Gov. Jerry Brown has said he will do whatever he can in order to try and alleviate the dry conditions hitting California.

Government Tech Problems: Blame The People Or The Process?

Jan. 9
Elise Hu / NPR
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Thanks to epic problems with HealthCare.gov's rollout, the federal government's out-of-date technology processes have received more attention than most of us could have expected. The main doorway for millions of Americans to get health insurance was unusable for two months, but that screw-up is just one in a long line of government IT failures. In the flood of embarrassing government tech anecdotes that have come out since, we've learned a key federal agency still relies on floppy disks.

States May Recognize Same-Sex Marriages, But Navajo Nation Won't

Jan. 9
TELL ME MORE STAFF / NPR
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Same-sex marriage is banned in 32 states, but it is allowed in 18 states and in Washington, D.C. Though just this week, these marriages were stopped in Utah while the state appeals an earlier court decision allowing them.

Video - Two Dead, One Still Missing After Navy Helicopter Crash

Jan. 9
By Beth Ford Roth
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The Navy has confirmed that two crew members are dead and one is still missing after their helicopter crashed Wednesday morning off the coast of Virginia.

Inbreeding found in S. California mountain lions

Jan. 9
Associated Press

Three mountain lion kittens born last month in the Santa Monica Mountains were inbred, a wildlife expert said, marking a troubling sign for a population penned in by the urban sprawl of metropolitan Los Angeles.

EPA To Require S. California Offshore Fracking Reports

Jan. 9
Associated Press

Federal environmental regulators will start requiring oil and gas operations off the Southern California coast to report chemicals discharged into the ocean from fracking.

How Long Is Too Long? Congress Revisits Mandatory Sentences

Jan. 9
Liz Halloran / NPR
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Mandatory minimum prison sentences for drug dealers were once viewed as powerful levers in the nation's war against drugs, a way to target traffickers, and punish kingpins and masterminds.

Review: 'Birth Of The Living Dead'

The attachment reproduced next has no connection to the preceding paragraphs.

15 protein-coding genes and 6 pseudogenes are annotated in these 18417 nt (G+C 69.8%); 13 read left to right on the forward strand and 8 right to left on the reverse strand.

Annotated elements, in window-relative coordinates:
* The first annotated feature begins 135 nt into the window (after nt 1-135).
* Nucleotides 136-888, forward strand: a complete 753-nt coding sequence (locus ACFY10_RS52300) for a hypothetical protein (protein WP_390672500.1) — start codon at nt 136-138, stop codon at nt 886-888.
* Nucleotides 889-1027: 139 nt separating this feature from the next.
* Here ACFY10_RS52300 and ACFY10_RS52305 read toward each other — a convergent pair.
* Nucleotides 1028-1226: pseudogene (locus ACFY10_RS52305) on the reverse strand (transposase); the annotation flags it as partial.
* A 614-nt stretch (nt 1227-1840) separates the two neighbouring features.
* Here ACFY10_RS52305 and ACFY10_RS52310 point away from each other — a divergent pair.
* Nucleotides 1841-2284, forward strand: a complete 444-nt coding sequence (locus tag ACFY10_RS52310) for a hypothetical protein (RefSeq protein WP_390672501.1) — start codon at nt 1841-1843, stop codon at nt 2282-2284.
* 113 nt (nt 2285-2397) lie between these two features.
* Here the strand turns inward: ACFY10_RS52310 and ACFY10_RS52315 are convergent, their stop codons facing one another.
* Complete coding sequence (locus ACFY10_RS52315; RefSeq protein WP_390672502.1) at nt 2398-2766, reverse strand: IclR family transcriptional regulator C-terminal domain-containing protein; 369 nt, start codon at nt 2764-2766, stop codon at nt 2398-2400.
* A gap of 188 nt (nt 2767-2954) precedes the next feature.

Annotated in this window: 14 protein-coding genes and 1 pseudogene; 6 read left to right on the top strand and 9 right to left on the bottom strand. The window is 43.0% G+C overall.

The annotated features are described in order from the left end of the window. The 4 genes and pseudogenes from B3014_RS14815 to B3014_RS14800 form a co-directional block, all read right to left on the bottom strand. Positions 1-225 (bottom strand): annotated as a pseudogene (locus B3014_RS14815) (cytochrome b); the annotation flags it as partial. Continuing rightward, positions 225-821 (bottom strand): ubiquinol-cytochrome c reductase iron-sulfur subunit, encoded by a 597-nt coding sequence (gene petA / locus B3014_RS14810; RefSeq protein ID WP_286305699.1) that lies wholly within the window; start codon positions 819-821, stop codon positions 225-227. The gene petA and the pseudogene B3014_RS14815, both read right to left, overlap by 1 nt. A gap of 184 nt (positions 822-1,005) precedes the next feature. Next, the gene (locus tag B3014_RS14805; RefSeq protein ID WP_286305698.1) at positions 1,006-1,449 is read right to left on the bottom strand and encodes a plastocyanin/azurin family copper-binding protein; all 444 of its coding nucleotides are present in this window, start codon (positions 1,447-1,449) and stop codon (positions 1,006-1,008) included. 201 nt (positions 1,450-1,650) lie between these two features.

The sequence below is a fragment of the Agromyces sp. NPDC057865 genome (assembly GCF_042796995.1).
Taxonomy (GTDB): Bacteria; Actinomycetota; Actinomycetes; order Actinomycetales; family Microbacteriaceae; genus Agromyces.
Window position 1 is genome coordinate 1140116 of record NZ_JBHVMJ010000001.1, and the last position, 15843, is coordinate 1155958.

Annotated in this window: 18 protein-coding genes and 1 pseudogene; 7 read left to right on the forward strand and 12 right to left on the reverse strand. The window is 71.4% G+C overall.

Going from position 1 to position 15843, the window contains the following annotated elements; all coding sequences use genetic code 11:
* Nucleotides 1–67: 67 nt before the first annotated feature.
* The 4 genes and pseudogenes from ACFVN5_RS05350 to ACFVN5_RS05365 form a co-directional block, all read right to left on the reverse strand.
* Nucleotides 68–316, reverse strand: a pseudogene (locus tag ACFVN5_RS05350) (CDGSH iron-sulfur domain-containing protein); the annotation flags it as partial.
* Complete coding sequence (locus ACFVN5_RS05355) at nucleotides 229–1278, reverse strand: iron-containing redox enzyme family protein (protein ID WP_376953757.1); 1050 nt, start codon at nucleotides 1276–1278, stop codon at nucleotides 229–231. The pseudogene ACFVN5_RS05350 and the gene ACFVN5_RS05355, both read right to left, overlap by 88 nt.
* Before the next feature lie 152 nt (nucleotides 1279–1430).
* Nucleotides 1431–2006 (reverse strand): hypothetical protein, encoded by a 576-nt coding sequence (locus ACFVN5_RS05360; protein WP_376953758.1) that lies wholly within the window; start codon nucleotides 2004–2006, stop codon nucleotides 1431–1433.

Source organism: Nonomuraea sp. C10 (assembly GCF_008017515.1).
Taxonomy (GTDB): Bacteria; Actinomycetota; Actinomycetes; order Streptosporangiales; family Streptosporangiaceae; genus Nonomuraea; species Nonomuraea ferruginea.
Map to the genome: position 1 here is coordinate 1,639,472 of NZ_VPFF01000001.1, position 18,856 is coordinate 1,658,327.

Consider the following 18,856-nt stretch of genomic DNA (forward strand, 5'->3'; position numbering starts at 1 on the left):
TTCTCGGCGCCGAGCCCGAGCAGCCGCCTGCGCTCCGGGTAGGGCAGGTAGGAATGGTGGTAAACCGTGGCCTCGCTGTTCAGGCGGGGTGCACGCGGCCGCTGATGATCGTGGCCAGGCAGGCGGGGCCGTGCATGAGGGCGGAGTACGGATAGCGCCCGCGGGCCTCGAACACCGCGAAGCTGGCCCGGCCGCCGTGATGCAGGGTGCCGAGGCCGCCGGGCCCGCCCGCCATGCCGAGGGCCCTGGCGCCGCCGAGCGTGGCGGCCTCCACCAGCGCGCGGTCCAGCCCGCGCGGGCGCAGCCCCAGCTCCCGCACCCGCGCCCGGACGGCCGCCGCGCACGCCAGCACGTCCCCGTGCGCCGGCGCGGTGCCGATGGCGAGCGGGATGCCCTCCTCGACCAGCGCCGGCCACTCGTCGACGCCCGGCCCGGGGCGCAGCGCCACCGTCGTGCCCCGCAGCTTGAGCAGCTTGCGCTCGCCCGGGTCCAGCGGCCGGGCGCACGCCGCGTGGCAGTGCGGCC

Jan. 9
By Beth Accomando
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George A. Romero didn’t invent zombies but he defined them for the modern age in 1968 with his low-budget film “Night of the Living Dead.” Now a new documentary, "Birth of the Living Dead" (playing Thursday and Friday night at the Digital Gym Cinema) looks at the making of this cult classic.

The Case Against Clemency: Expert Says Snowden's Leaks Hurt Security

Jan. 9
Scott Neuman / NPR
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A former NSA general counsel tells NPR's Morning Edition that Edward Snowden advertised his theft of government secrets as an act of civil disobedience and should take responsibility.

Gov. Brown Visits San Diego To Propose Billions In New Spending

Jan. 9
By Susan Murphy
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Gov. Jerry Brown will visit San Diego on Thursday to discuss his 2014-15 budget proposal, which includes an increase in spend­ing on schools, health­care and wel­fare for poor Cali­for­ni­ans.

Abandoned Homes Plague Tijuana’s Outlying Suburbs

Jan. 9
By Jill Replogle
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The estimated 50,000 abandoned homes in Tijuana are dragging down home values and quality of life in many of the city's outlying suburbs.

Review: 'Lone Survivor'

Jan. 9
By Greg Magnus
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Based on actual events, "Lone Survivor" is a gripping film about four Navy SEALs who never stopped fighting despite overwhelming opposition — until only one was left to tell the tale. It opens nationwide Jan. 10.

San Diego's Ecosystems On Exhibit At Natural History Museum

Jan. 9
Midday Edition
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A new exhibit at the San Diego Natural History Museum displays San Diego's rich ecosystems in all their beauty and complexity.

Behind The Scenes: 'Hot Guys Dancing'

Jan. 9
By Beth Accomando, Nicholas McVicker
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Diversionary Theater wanted dance on its program but couldn’t risk losing money. That’s when organizers came up with "Hot Guys Dancing" (the latest edition opens tonight and runs through Sunday).

The Fruits Of Free Trade: How NAFTA Revamped The American Diet

Jan. 9
Ted Robbins / NPR

Walk through the produce section of your supermarket and you'll see things you'd never have seen years ago -- like fresh raspberries or green beans in the dead of winter.